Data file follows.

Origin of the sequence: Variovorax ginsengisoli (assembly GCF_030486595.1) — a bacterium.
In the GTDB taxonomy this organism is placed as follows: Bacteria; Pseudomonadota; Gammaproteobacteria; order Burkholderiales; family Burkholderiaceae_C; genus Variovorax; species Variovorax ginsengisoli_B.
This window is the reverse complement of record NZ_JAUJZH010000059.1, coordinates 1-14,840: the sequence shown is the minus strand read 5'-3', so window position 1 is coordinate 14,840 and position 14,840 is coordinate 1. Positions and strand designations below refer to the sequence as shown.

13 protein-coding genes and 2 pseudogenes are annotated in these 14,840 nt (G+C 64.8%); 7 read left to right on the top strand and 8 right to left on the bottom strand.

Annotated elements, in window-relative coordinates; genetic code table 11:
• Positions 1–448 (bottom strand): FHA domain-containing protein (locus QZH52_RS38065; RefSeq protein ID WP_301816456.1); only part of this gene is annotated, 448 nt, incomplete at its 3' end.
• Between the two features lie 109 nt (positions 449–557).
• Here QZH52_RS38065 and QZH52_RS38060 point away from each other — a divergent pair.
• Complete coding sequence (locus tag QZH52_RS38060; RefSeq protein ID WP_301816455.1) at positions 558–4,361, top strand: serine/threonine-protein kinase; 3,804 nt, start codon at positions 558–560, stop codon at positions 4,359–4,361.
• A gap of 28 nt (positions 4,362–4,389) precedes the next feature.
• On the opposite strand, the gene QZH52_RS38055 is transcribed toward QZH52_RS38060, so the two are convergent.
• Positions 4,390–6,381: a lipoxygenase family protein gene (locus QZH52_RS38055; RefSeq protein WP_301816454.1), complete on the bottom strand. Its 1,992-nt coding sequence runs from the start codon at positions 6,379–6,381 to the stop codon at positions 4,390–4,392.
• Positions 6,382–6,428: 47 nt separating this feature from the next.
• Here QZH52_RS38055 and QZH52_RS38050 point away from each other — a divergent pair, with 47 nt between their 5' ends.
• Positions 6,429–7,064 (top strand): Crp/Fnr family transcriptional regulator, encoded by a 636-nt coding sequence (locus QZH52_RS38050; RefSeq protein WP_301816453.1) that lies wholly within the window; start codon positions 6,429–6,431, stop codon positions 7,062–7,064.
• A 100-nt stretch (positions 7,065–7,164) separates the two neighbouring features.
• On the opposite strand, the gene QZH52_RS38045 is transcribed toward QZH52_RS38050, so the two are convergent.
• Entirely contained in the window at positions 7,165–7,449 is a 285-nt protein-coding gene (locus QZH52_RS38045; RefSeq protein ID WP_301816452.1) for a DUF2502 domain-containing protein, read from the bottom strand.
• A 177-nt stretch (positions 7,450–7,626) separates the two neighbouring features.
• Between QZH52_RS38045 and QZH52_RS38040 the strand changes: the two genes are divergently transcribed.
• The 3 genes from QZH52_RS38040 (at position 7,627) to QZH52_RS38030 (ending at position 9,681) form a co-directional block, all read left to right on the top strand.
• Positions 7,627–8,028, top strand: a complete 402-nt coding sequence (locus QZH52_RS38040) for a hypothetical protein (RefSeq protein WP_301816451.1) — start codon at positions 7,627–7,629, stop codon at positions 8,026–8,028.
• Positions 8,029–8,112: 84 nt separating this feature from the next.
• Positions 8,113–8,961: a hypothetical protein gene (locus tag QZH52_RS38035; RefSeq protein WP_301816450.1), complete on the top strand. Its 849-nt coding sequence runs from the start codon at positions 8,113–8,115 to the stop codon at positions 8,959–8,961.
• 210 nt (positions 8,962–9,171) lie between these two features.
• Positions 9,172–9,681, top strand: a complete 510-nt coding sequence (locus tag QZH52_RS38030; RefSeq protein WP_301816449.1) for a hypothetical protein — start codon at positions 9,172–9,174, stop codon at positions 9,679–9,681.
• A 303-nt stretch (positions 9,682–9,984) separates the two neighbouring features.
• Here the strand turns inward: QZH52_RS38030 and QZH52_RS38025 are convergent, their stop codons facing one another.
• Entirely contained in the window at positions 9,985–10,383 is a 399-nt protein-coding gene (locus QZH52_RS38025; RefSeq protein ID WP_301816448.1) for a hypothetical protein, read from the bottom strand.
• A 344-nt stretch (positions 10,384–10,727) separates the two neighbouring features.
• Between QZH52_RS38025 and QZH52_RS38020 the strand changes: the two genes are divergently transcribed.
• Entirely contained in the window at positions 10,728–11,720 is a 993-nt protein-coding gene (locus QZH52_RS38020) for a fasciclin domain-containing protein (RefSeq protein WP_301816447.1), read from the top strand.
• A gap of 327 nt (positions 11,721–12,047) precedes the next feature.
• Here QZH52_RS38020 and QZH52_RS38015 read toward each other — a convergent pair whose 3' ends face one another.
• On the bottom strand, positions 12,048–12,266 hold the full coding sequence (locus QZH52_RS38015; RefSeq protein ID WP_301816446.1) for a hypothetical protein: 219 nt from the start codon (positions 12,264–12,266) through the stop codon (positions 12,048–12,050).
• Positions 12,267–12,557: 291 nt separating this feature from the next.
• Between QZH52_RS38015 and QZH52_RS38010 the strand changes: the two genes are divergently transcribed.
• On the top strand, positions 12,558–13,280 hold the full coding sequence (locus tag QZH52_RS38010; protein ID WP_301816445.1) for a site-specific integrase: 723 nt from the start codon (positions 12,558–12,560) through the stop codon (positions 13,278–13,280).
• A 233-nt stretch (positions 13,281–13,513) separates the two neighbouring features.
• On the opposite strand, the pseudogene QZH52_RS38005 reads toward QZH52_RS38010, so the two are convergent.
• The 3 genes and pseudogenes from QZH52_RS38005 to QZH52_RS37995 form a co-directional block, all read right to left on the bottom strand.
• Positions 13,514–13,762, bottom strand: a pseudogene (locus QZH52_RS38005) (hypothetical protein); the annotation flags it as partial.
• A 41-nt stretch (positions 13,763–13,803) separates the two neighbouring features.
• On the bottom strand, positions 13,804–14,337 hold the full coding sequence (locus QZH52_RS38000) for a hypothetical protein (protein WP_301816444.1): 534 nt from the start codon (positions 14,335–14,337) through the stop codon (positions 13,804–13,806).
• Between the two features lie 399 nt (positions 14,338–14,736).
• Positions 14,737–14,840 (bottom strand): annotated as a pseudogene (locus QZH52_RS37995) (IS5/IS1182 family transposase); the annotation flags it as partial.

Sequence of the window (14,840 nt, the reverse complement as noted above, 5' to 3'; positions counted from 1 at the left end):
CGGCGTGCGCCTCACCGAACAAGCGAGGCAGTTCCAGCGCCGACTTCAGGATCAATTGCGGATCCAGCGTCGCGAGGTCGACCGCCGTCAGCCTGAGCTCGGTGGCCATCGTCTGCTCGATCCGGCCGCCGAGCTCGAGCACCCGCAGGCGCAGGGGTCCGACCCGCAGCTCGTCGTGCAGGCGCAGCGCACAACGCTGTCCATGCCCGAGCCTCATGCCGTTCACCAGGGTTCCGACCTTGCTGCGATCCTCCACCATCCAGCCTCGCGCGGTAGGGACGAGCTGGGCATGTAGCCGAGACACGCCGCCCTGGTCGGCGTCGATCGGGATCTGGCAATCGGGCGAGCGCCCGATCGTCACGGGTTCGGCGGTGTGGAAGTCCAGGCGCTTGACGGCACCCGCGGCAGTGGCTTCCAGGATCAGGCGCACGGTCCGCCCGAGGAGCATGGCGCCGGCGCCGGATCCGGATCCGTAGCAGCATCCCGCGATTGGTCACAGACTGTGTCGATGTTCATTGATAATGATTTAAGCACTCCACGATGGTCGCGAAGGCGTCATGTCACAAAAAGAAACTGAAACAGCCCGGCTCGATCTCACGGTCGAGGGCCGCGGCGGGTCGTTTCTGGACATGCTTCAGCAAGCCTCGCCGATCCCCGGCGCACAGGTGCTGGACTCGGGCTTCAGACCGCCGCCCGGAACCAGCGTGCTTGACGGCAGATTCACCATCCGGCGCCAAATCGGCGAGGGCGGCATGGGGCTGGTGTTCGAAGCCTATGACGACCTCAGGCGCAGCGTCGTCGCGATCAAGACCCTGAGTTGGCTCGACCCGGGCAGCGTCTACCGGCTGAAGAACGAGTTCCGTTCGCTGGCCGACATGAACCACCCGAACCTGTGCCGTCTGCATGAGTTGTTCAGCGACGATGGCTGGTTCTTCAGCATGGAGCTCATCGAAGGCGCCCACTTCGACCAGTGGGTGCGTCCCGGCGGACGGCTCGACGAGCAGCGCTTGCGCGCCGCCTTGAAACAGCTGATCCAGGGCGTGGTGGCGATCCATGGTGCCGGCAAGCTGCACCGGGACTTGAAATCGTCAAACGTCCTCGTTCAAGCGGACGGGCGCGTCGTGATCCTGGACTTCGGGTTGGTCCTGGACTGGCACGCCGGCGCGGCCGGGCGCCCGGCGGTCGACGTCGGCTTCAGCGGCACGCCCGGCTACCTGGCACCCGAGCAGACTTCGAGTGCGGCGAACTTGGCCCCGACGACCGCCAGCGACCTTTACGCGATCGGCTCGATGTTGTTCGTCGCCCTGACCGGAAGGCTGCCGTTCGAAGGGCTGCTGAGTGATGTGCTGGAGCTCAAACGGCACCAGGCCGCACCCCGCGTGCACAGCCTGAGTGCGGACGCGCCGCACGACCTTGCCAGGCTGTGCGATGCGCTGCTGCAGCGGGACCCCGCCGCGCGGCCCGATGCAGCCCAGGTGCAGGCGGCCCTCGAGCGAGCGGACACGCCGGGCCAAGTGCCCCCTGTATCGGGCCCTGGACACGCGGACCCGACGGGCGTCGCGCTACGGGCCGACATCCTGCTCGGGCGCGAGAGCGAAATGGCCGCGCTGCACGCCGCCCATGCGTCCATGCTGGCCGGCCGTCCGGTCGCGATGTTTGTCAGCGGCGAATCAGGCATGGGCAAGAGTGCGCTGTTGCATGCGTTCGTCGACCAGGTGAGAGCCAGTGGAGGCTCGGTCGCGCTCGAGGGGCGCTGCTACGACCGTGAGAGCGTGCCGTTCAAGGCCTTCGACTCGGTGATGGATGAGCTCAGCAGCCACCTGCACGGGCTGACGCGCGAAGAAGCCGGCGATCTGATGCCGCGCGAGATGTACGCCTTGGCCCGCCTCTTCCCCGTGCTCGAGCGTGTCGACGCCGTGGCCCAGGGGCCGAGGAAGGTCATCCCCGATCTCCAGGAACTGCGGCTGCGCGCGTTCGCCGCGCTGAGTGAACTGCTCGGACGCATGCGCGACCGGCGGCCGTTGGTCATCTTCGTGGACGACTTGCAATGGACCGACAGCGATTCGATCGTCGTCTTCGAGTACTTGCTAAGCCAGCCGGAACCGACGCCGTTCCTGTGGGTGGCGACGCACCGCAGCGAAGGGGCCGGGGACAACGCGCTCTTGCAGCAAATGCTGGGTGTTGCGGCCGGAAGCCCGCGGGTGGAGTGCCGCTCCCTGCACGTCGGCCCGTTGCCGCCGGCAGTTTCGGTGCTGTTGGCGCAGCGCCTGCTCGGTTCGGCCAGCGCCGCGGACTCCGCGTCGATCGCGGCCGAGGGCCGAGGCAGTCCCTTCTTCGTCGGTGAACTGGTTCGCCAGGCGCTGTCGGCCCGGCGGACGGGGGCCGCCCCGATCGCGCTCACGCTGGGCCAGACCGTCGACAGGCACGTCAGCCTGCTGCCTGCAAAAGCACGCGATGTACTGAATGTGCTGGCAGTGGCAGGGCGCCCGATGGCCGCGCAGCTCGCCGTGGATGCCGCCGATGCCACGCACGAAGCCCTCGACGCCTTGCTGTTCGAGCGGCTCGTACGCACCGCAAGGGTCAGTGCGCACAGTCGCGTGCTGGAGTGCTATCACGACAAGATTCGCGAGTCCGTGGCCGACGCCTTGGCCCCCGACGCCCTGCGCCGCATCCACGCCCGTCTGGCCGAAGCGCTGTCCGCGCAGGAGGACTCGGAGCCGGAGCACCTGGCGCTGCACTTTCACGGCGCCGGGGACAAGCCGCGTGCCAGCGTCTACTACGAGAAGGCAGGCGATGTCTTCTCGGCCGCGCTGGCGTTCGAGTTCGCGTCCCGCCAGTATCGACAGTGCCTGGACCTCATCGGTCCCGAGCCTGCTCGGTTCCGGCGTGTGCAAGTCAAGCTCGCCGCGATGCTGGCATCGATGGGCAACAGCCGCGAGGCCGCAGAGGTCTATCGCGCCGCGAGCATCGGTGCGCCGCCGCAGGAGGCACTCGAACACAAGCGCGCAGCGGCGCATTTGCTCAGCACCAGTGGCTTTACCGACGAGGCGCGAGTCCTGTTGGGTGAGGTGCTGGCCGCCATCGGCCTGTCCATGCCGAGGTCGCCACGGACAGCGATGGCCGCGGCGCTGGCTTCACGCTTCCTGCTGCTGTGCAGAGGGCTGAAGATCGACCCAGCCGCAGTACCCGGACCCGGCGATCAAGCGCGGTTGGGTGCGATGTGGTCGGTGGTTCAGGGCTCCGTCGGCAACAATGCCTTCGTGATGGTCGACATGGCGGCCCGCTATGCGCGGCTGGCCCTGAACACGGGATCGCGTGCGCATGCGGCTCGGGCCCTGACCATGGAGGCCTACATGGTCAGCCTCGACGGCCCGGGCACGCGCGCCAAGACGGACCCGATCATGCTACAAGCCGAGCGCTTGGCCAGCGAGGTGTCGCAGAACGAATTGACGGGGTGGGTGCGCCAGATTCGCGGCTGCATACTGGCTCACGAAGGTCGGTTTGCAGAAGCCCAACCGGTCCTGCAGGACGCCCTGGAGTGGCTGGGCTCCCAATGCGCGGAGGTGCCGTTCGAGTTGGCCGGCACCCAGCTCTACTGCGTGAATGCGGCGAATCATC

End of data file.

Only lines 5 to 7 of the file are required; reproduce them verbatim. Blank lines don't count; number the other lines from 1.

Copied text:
Annotated elements, in window-relative coordinates; genetic code table 11:
• Positions 1–448 (bottom strand): FHA domain-containing protein (locus QZH52_RS38065; RefSeq protein ID WP_301816456.1); only part of this gene is annotated, 448 nt, incomplete at its 3' end.
• Between the two features lie 109 nt (positions 449–557).